FY 2018 Annual Report
Download a printable version of the 2018 annual report. For previous annual reports and additional financial information, visit our Guidestar profile.
Letter from the President
2018 was a pivotal year for Tedford Housing. Our programs experienced challenges and opportunities in several areas. Continued lack of affordable housing resulted in increased length of stays for many of our adult and family shelter guests. We experienced a rise in health-compromised guests at our adult shelter, partly due to the increased aging population we find ourselves serving.
As a result, we reached out to the medical community and have plans for a local forum to develop strategies for a more robust and coordinated response to the growing health care, aging and homelessness issues. We also embraced and implemented a best practice strategy, in collaboration with Sweetser, to create the Long Term Stayers Initiative of Southern Midcoast. Between February and June of 2018, 6 households that were homeless for 180 days or more were housed through this initiative.
In fiscal year 2018, Tedford Housing also turned away 354 individuals and 228 families – neighbors who come to us for help. Our individual and family shelters continue to be in need of costly renovations. With a clear mission and a great commitment to those experiencing homelessness, Tedford Housing was set to undertake a capital campaign to build the new resource center this time last year.
As the campaign was in its formative stage, land was identified for purchase only to learn that no zoning ordinance existed for “shelters” in Brunswick (though two shelters exist). As a result, the capital campaign initiatives were placed on hold.
From financial stability to serving the most vulnerable, Tedford Housing continues its important work in the community. The zoning ordinance work continues, and the capital campaign remains on hold.
Undeterred, and strongly committed, the Tedford Housing board remains strong in its commitment to enhancing its services as it creates pathways from homelessness to home by partnering with people in their communities in Midcoast Maine.
“Marie”: A Tedford Success Story
It took a long time for her to make the decision, but Marie knew her only option was to leave. She was in a toxic relationship, and it wasn’t safe for her or her two kids anymore. She couldn’t stay in the house because it wasn’t hers.
She called Tedford Housing and talked with Bev, the case manager for the family shelter. She had stayed at the family shelter a few years before while in the process of her first divorce.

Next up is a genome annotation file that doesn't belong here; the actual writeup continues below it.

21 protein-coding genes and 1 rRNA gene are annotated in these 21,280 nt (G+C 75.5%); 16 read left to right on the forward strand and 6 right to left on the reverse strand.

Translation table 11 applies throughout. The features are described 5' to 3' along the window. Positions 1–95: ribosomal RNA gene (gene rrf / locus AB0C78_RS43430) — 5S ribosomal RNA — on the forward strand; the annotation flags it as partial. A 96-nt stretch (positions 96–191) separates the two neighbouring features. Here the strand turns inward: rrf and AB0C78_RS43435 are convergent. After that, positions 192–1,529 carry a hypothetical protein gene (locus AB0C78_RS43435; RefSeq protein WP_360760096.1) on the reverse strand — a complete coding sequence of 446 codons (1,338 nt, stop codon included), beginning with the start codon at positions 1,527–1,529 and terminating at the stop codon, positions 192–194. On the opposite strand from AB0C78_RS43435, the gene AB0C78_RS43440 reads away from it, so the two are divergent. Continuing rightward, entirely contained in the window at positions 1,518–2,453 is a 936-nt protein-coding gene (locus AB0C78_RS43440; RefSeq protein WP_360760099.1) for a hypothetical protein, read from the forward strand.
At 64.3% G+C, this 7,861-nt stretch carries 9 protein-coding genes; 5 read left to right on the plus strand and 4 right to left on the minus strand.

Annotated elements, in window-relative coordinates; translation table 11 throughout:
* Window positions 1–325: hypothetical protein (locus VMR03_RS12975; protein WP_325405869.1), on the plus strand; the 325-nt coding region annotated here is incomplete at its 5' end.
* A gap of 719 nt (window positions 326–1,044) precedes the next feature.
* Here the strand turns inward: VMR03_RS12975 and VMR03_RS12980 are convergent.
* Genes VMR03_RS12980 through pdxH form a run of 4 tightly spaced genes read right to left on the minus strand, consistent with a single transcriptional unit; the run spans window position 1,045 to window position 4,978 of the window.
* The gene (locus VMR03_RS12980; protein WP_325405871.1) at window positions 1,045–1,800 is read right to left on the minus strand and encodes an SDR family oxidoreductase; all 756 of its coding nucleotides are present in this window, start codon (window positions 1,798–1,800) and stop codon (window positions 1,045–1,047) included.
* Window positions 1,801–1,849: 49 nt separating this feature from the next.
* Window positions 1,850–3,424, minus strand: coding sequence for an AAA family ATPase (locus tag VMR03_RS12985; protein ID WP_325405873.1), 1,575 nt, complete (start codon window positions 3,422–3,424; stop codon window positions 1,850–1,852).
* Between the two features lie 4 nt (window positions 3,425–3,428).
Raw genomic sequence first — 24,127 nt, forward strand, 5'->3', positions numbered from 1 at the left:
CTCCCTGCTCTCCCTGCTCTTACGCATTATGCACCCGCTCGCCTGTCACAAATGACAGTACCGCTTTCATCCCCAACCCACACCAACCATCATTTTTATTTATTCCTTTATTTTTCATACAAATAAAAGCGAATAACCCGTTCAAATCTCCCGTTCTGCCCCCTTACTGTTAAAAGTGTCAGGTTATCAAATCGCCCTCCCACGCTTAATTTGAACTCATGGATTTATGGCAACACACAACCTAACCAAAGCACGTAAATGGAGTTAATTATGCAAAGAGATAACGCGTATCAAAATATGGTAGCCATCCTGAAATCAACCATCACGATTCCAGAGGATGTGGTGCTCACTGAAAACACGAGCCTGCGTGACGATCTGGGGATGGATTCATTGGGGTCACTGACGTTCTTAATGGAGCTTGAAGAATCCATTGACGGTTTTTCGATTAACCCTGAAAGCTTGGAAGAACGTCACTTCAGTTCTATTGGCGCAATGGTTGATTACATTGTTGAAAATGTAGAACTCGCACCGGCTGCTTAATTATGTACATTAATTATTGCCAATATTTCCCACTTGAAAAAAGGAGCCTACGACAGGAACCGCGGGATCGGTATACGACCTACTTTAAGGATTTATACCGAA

Without immediate availability in the family shelter and no real family support, Marie left her children with various friends and relatives for two months as she slept in her car at night. She was overjoyed when an apartment in the shelter opened up and her kids could be with her once again. She didn’t have to answer the question, “Mom, where are you?”
Once in the family shelter, Marie “jammed.” She followed all the rules, completed all the paperwork and applications put in front of her and followed through with her goals with the help and support of Tedford staff. She was in a place where the people really cared for her.
When a Housing Choice voucher opened up through MaineHousing, she was picked as a recipient because of her hard work. She was in the family shelter for a little over two months before she moved into an apartment she could call her own. She kept working at the job she was employed at for the past 4 years. They never knew she was homeless.
As difficult as her situation was, Marie doesn’t want her story to be seen as a “pity party.” Though she remains anonymous as a safety precaution, she wants her story to be shared and seen as a success. She sees the time in her car and in the family shelter as a “bump in the road.” Bev and Pauline, Tedford’s homeless prevention case manager who works with Marie now, helped build her confidence and keep her faith. She hopes others in similar situations will find ways to do the same.
As Marie sat in her apartment with her youngest playing by her feet, she talked of utilizing the self-sufficiency program she has access to through her voucher. She has plans to go to college, fix her credit and work towards a down payment for a house.
“Homelessness doesn’t define you, it’s just a circumstance,” says Marie. “It’s all in how you handle it.”